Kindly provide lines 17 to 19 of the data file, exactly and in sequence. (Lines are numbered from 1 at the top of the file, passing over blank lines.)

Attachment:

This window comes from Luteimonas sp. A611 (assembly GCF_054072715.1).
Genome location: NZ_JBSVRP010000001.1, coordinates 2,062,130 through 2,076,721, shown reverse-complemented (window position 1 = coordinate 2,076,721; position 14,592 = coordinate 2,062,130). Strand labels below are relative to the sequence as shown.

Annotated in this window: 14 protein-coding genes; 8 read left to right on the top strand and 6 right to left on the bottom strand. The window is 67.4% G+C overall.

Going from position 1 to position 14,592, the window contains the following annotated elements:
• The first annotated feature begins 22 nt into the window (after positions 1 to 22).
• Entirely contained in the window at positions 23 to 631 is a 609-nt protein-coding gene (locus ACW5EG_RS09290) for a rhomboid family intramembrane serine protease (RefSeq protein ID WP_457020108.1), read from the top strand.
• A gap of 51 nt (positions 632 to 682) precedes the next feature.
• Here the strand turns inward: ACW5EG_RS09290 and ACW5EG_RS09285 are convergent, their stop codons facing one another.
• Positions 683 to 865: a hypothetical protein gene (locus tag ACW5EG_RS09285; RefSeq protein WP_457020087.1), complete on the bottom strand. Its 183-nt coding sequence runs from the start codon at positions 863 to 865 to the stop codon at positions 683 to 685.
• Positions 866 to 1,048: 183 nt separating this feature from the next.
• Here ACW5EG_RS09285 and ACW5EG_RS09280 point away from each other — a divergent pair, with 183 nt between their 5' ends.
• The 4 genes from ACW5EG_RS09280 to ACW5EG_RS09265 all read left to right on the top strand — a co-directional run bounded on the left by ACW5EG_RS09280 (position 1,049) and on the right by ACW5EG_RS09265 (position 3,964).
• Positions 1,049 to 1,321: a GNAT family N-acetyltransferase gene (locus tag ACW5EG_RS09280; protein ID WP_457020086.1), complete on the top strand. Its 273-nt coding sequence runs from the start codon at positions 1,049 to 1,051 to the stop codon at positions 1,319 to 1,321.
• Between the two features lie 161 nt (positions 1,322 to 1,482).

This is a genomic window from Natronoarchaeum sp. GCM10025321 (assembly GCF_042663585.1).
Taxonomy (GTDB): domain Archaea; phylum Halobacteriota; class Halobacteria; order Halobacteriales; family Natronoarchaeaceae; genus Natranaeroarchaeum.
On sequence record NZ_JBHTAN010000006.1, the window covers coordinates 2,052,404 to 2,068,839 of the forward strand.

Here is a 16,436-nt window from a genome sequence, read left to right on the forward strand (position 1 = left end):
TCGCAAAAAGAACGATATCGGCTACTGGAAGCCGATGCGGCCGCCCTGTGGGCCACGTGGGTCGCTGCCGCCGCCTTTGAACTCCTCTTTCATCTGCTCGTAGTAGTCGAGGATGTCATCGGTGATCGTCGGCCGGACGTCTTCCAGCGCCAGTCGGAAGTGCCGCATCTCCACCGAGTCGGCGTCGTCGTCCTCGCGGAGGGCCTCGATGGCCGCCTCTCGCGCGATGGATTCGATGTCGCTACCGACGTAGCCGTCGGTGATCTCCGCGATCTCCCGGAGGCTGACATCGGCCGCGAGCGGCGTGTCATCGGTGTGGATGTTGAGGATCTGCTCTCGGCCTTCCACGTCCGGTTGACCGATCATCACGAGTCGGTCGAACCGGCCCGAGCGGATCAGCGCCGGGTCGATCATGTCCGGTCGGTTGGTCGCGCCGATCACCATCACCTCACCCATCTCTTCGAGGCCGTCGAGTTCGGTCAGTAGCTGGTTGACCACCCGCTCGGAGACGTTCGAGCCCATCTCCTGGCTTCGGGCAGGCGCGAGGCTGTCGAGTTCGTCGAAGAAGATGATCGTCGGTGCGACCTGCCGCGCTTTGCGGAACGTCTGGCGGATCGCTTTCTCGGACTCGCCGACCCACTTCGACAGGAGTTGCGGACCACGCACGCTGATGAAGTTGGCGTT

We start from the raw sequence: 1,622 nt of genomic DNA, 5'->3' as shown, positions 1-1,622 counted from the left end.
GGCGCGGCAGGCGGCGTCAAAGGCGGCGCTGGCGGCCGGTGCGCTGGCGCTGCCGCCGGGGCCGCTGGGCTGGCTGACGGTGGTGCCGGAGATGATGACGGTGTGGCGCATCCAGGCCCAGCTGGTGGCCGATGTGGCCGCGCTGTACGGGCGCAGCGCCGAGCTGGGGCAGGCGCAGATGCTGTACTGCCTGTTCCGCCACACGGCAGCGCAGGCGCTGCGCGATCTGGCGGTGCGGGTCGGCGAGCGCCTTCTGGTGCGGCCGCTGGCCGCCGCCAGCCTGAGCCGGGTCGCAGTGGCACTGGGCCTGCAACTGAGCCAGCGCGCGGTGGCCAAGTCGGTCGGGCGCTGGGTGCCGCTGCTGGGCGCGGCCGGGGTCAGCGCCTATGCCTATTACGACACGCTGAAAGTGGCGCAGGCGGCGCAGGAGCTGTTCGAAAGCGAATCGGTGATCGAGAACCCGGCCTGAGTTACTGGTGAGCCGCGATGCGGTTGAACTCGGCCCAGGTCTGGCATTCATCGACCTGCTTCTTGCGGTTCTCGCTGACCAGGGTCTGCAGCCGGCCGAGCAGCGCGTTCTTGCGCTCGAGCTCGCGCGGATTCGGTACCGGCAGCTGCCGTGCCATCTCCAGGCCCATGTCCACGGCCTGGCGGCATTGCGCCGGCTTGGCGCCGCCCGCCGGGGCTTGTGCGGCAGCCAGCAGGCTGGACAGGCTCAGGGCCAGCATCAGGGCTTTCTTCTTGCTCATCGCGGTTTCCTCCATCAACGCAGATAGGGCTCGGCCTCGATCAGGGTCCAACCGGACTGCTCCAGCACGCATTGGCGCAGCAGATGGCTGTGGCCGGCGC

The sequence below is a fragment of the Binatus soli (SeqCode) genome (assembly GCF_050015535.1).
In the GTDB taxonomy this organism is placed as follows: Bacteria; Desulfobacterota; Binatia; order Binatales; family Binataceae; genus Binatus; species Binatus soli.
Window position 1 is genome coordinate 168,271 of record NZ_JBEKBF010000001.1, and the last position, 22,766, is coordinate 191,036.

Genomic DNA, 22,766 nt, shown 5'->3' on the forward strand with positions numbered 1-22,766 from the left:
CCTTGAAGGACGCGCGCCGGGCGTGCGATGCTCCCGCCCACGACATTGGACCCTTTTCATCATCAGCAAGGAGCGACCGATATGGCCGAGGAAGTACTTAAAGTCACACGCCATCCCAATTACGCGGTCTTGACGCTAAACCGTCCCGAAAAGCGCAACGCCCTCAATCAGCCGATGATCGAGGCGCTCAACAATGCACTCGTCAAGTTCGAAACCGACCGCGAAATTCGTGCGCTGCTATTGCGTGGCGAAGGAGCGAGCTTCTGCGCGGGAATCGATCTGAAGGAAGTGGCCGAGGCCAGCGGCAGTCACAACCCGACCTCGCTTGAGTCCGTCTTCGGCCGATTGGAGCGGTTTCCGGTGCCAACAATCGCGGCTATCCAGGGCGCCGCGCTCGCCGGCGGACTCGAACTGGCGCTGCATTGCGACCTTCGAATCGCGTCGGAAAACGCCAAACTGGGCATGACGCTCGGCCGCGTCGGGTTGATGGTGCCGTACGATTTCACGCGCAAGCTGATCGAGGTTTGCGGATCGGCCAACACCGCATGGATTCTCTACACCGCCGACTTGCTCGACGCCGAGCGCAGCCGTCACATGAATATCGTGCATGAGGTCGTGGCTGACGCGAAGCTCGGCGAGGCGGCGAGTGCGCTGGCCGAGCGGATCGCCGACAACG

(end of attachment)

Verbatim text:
On sequence record NZ_JBHTAN010000006.1, the window covers coordinates 2,052,404 to 2,068,839 of the forward strand.

Here is a 16,436-nt window from a genome sequence, read left to right on the forward strand (position 1 = left end):
TCGCAAAAAGAACGATATCGGCTACTGGAAGCCGATGCGGCCGCCCTGTGGGCCACGTGGGTCGCTGCCGCCGCCTTTGAACTCCTCTTTCATCTGCTCGTAGTAGTCGAGGATGTCATCGGTGATCGTCGGCCGGACGTCTTCCAGCGCCAGTCGGAAGTGCCGCATCTCCACCGAGTCGGCGTCGTCGTCCTCGCGGAGGGCCTCGATGGCCGCCTCTCGCGCGATGGATTCGATGTCGCTACCGACGTAGCCGTCGGTGATCTCCGCGATCTCCCGGAGGCTGACATCGGCCGCGAGCGGCGTGTCATCGGTGTGGATGTTGAGGATCTGCTCTCGGCCTTCCACGTCCGGTTGACCGATCATCACGAGTCGGTCGAACCGGCCCGAGCGGATCAGCGCCGGGTCGATCATGTCCGGTCGGTTGGTCGCGCCGATCACCATCACCTCACCCATCTCTTCGAGGCCGTCGAGTTCGGTCAGTAGCTGGTTGACCACCCGCTCGGAGACGTTCGAGCCCATCTCCTGGCTTCGGGCAGGCGCGAGGCTGTCGAGTTCGTCGAAGAAGATGATCGTCGGTGCGACCTGCCGCGCTTTGCGGAACGTCTGGCGGATCGCTTTCTCGGACTCGCCGACCCACTTCGACAGGAGTTGCGGACCACGCACGCTGATGAAGTTGGCGTT